It's a family affair for Suggs and Washington

It's been a whirlwind 24-plus hours for Washington (Mo.) High School SG Scott Suggs. Wednesday morning, on a local radio station (KFNS 590) and the NBC affiliate in St. Louis it was reported that Scout's 11th ranked shooting guard had made his decision to play his college ball for the Washington Huskies, but it wasn't until early Thursday morning that he spoke to about his commitment.

"Yesterday was a pretty busy day for me," Suggs told "I had a lot of phone calls, but it was fun.

"I had recently narrowed my list down to three and we had been looking at the three schools for a couple of weeks and I looked at each one individually and I decided that Washington was the best fit for me and I decided to announce it yesterday."

The other two schools on the short list were Illinois and Missouri – two programs with excellent traditions and much closer. However, the relationship with Husky head coach Lorenzo Romar was the overriding factor in both Scott and his parents' comfort level in him leaving the Midwest to attend school in the Pacific Northwest.

"We're a close-knit family," Ron Suggs, Scott's father, said shortly after the commitment. "This was a decision that we wanted Scott to really make. I think that when you looked at the three schools that were involved – Missouri, Illinois and Washington – he really couldn't make a bad decision. Narrowing it down was the toughest part.

"Wherever Lorenzo was, he was going to be in the thick of things, and so it was a situation that he wanted to go to a place that he felt comfortable and even though it's a thousand miles away it's almost like he's going to be with a family member as opposed to going to someone we just met on the recruiting circuit.

"It's going to be difficult for us because he's been in our house for 17 years now, but I couldn't turn him over to a better person than Lorenzo."

Romar and Scott's relationship began while Romar was the head coach at St. Louis University and he and his most recent commitment played a game of one-on-one.

"We got into a game of one-on-one and he beat me and I was pretty upset," Suggs said with a laugh. "I was like nine or 10. I haven't played him recently, but I think I can take him now."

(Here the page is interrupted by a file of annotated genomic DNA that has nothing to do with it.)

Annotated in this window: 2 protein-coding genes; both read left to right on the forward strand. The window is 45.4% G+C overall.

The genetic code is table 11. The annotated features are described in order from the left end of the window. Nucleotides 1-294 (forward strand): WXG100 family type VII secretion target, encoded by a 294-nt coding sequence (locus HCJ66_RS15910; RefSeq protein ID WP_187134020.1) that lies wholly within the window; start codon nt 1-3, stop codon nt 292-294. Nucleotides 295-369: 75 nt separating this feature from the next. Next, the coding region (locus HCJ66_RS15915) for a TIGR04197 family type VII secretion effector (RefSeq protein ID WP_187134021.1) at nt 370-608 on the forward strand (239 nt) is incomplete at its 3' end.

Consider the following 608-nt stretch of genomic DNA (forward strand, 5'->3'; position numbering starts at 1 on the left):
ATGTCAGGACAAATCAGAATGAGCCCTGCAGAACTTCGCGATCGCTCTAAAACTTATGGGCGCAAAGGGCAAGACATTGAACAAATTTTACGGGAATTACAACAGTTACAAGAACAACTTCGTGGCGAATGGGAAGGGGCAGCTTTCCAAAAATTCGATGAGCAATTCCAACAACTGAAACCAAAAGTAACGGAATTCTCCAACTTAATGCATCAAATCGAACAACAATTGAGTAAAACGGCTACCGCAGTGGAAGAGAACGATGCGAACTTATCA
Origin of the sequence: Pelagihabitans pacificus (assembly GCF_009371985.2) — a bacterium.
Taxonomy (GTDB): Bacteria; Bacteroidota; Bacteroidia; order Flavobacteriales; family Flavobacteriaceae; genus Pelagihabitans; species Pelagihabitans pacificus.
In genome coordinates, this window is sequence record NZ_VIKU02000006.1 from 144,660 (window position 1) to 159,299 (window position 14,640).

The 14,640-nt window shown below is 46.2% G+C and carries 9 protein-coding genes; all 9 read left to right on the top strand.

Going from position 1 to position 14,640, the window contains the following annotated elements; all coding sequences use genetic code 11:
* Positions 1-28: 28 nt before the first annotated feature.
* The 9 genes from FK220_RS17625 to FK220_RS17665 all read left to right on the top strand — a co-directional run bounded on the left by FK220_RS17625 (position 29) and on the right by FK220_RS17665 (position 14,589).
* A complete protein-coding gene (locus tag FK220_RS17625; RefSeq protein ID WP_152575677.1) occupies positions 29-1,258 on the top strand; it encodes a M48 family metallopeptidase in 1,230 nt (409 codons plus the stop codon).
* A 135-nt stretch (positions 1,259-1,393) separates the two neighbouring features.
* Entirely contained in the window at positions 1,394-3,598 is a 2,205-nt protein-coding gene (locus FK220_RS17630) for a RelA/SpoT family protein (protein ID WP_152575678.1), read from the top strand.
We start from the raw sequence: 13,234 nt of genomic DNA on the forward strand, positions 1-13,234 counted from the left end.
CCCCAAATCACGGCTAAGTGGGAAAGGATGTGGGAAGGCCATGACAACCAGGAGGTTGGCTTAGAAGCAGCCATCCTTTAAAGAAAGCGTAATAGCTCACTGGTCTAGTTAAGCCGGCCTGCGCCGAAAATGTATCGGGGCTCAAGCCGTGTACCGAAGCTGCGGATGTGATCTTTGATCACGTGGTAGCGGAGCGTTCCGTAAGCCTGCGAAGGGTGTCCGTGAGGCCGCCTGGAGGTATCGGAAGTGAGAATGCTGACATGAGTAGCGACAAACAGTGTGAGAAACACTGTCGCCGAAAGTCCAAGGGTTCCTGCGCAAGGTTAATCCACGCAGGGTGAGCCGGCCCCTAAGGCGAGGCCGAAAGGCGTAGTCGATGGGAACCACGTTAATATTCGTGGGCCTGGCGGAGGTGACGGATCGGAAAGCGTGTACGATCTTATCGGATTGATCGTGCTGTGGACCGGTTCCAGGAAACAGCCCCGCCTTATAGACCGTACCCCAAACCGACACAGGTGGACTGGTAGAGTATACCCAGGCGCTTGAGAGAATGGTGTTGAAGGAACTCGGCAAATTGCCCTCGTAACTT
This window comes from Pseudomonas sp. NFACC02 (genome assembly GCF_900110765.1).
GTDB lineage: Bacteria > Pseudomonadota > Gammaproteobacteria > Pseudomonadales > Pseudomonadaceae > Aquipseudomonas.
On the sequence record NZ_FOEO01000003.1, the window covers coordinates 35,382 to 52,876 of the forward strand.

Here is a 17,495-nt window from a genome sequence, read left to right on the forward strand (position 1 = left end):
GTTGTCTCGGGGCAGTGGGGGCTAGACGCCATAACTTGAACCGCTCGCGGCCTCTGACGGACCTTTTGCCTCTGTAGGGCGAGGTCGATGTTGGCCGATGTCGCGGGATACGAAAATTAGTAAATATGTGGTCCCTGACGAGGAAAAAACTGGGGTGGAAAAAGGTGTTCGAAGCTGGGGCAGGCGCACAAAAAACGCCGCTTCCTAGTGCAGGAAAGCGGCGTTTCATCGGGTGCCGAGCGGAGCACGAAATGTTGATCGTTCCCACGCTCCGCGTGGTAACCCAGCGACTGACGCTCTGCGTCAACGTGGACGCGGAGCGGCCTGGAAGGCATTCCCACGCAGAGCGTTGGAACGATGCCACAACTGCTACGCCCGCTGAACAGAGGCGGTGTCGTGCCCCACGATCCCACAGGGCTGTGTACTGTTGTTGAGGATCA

Suggs' abilities to play basketball weren't known back when he was in elementary school though. He was an outstanding distance runner and his parents thought he would end up being a track star in high school.

"We thought that Scott would probably have an opportunity to be a great track athlete so we were focused around that and it was projected, when he was getting ready to go to high school, that he would be a four-time state champion in track – in middle distance – because he was just that good," the elder Suggs recalled. "He caught the basketball bug later than most and really the first time he had played AAU basketball was when he was entering his freshman year over that summer and it was just incredible.

"He's always been talented and caught on quick to whatever he's tried and then the unique thing happened, he was good enough to start on the varsity as a freshman as a point guard. Then he improved enough to get All-Conference recognition which kind of surprised us because he only scored 12 points a game that year, but he impressed the coaches enough to vote him onto one of the All-Conference teams."

That's when a little divine intervention came into play.

"It was a total God-thing, because he went from 6-1 to 6-6 between his freshman and sophomore year and now, when the starting point guard goes from being 6-1, which is pretty good, to 6-6 and he's still the able to do the things Scott could do, it's a dime a dozen for a 6-1 or 6-2 point guard to do what he could do with a basketball, but now he's 6-6 and doing it. That was different. A 6-6 point guard is much different than a 6-2 point guard."

With his size and versatility, Suggs can play three positions on the court – shooting guard, point guard or even point forward – but he feels his future lies at the two.

"My favorite position is probably the two, but I like getting my teammates involved and so I can play the one too," Suggs said modestly.

When he committed Suggs became the fourth player in what is likely to be one of the top classes in the country joining PG Isaiah Thomas, PF Tyreese Breshers and SG Elston Turner, Jr.

"I think the only guy I've actually met is Tyreese Breshers," Suggs said. "I've seen the other guys at the Top 100 NBA Camp. I know I've seen Isaiah Thomas there and I've seen him playing too. He's a good point guard, he can shoot and he can pass, he's a good player."

With one of the biggest decision of his life now out of the way, Suggs can concentrate on his game which he says will always be a focus.

"Right now, I want to get a lot stronger to compete at the college level," Suggs said. "Then it's about shooting drills and dribbling drills and just working on everything to make sure everything is up to par."

Apparently he's got enough "on par" to get the attention of most of the top 25 programs in the country, but he'll be close to family playing at Washington and he and his parents are happy about that.

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